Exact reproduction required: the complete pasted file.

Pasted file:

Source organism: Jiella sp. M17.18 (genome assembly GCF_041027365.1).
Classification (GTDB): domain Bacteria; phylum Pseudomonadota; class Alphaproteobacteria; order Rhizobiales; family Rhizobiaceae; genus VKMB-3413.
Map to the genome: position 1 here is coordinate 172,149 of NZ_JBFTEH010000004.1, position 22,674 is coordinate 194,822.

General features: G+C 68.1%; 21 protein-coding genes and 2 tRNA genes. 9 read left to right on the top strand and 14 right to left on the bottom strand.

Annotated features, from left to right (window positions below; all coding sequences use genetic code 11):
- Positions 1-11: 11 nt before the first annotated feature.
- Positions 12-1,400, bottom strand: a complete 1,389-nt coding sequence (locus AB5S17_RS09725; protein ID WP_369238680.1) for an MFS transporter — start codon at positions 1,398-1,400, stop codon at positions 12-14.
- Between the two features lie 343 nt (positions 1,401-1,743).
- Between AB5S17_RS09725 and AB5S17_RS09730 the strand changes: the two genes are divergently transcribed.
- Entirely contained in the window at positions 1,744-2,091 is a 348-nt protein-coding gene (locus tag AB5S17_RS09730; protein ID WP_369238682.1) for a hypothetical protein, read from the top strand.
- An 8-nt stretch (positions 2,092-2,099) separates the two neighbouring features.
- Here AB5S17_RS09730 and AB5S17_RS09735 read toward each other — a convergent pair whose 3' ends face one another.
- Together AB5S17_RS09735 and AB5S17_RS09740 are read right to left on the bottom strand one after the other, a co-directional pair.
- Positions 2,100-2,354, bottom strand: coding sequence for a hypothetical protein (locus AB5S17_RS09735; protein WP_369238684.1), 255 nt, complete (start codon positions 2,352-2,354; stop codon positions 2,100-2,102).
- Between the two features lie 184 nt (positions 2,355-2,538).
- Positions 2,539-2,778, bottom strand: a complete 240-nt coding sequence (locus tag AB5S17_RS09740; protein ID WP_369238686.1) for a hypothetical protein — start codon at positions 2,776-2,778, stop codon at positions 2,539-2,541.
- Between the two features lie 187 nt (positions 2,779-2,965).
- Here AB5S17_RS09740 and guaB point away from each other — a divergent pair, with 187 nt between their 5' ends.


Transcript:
Source organism: Jiella sp. M17.18 (genome assembly GCF_041027365.1).
Classification (GTDB): domain Bacteria; phylum Pseudomonadota; class Alphaproteobacteria; order Rhizobiales; family Rhizobiaceae; genus VKMB-3413.
Map to the genome: position 1 here is coordinate 172,149 of NZ_JBFTEH010000004.1, position 22,674 is coordinate 194,822.

General features: G+C 68.1%; 21 protein-coding genes and 2 tRNA genes. 9 read left to right on the top strand and 14 right to left on the bottom strand.

Annotated features, from left to right (window positions below; all coding sequences use genetic code 11):
- Positions 1-11: 11 nt before the first annotated feature.
- Positions 12-1,400, bottom strand: a complete 1,389-nt coding sequence (locus AB5S17_RS09725; protein ID WP_369238680.1) for an MFS transporter — start codon at positions 1,398-1,400, stop codon at positions 12-14.
- Between the two features lie 343 nt (positions 1,401-1,743).
- Between AB5S17_RS09725 and AB5S17_RS09730 the strand changes: the two genes are divergently transcribed.
- Entirely contained in the window at positions 1,744-2,091 is a 348-nt protein-coding gene (locus tag AB5S17_RS09730; protein ID WP_369238682.1) for a hypothetical protein, read from the top strand.
- An 8-nt stretch (positions 2,092-2,099) separates the two neighbouring features.
- Here AB5S17_RS09730 and AB5S17_RS09735 read toward each other — a convergent pair whose 3' ends face one another.
- Together AB5S17_RS09735 and AB5S17_RS09740 are read right to left on the bottom strand one after the other, a co-directional pair.
- Positions 2,100-2,354, bottom strand: coding sequence for a hypothetical protein (locus AB5S17_RS09735; protein WP_369238684.1), 255 nt, complete (start codon positions 2,352-2,354; stop codon positions 2,100-2,102).
- Between the two features lie 184 nt (positions 2,355-2,538).
- Positions 2,539-2,778, bottom strand: a complete 240-nt coding sequence (locus tag AB5S17_RS09740; protein ID WP_369238686.1) for a hypothetical protein — start codon at positions 2,776-2,778, stop codon at positions 2,539-2,541.
- Between the two features lie 187 nt (positions 2,779-2,965).
- Here AB5S17_RS09740 and guaB point away from each other — a divergent pair, with 187 nt between their 5' ends.